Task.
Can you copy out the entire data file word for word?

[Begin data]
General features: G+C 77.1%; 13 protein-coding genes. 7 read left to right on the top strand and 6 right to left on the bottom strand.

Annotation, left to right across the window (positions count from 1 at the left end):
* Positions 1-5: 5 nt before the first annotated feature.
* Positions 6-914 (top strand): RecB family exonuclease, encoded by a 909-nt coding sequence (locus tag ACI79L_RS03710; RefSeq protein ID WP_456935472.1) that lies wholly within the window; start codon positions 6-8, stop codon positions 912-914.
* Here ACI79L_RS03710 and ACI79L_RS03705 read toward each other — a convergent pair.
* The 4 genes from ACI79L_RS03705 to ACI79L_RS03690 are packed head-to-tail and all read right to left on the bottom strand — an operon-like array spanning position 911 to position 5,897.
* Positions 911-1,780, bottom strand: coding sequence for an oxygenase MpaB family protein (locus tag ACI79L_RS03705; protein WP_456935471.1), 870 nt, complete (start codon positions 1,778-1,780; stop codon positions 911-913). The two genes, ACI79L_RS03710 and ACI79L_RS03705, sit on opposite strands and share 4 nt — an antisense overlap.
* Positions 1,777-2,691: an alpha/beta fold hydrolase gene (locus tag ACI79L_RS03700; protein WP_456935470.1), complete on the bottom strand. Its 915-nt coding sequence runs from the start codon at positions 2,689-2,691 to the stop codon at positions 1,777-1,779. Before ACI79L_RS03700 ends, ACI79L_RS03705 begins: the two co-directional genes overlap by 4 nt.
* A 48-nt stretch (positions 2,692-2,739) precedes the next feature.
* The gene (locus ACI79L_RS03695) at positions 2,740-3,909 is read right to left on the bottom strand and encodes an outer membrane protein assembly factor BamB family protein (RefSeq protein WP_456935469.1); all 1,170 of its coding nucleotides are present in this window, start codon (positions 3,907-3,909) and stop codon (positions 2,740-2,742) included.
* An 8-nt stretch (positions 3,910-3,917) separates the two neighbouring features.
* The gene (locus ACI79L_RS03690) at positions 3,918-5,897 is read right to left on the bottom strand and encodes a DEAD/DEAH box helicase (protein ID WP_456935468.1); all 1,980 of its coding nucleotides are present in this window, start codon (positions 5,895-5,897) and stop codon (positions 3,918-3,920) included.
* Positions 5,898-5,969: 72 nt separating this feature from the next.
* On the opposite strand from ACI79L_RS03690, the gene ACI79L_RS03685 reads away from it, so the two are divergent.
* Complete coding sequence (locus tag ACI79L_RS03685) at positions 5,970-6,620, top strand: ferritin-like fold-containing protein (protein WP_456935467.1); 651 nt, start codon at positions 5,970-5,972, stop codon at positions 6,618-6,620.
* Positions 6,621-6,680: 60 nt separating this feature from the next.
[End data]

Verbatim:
General features: G+C 77.1%; 13 protein-coding genes. 7 read left to right on the top strand and 6 right to left on the bottom strand.

Annotation, left to right across the window (positions count from 1 at the left end):
* Positions 1-5: 5 nt before the first annotated feature.
* Positions 6-914 (top strand): RecB family exonuclease, encoded by a 909-nt coding sequence (locus tag ACI79L_RS03710; RefSeq protein ID WP_456935472.1) that lies wholly within the window; start codon positions 6-8, stop codon positions 912-914.
* Here ACI79L_RS03710 and ACI79L_RS03705 read toward each other — a convergent pair.
* The 4 genes from ACI79L_RS03705 to ACI79L_RS03690 are packed head-to-tail and all read right to left on the bottom strand — an operon-like array spanning position 911 to position 5,897.
* Positions 911-1,780, bottom strand: coding sequence for an oxygenase MpaB family protein (locus tag ACI79L_RS03705; protein WP_456935471.1), 870 nt, complete (start codon positions 1,778-1,780; stop codon positions 911-913). The two genes, ACI79L_RS03710 and ACI79L_RS03705, sit on opposite strands and share 4 nt — an antisense overlap.
* Positions 1,777-2,691: an alpha/beta fold hydrolase gene (locus tag ACI79L_RS03700; protein WP_456935470.1), complete on the bottom strand. Its 915-nt coding sequence runs from the start codon at positions 2,689-2,691 to the stop codon at positions 1,777-1,779. Before ACI79L_RS03700 ends, ACI79L_RS03705 begins: the two co-directional genes overlap by 4 nt.
* A 48-nt stretch (positions 2,692-2,739) precedes the next feature.
* The gene (locus ACI79L_RS03695) at positions 2,740-3,909 is read right to left on the bottom strand and encodes an outer membrane protein assembly factor BamB family protein (RefSeq protein WP_456935469.1); all 1,170 of its coding nucleotides are present in this window, start codon (positions 3,907-3,909) and stop codon (positions 2,740-2,742) included.
* An 8-nt stretch (positions 3,910-3,917) separates the two neighbouring features.
* The gene (locus ACI79L_RS03690) at positions 3,918-5,897 is read right to left on the bottom strand and encodes a DEAD/DEAH box helicase (protein ID WP_456935468.1); all 1,980 of its coding nucleotides are present in this window, start codon (positions 5,895-5,897) and stop codon (positions 3,918-3,920) included.
* Positions 5,898-5,969: 72 nt separating this feature from the next.
* On the opposite strand from ACI79L_RS03690, the gene ACI79L_RS03685 reads away from it, so the two are divergent.
* Complete coding sequence (locus tag ACI79L_RS03685) at positions 5,970-6,620, top strand: ferritin-like fold-containing protein (protein WP_456935467.1); 651 nt, start codon at positions 5,970-5,972, stop codon at positions 6,618-6,620.
* Positions 6,621-6,680: 60 nt separating this feature from the next.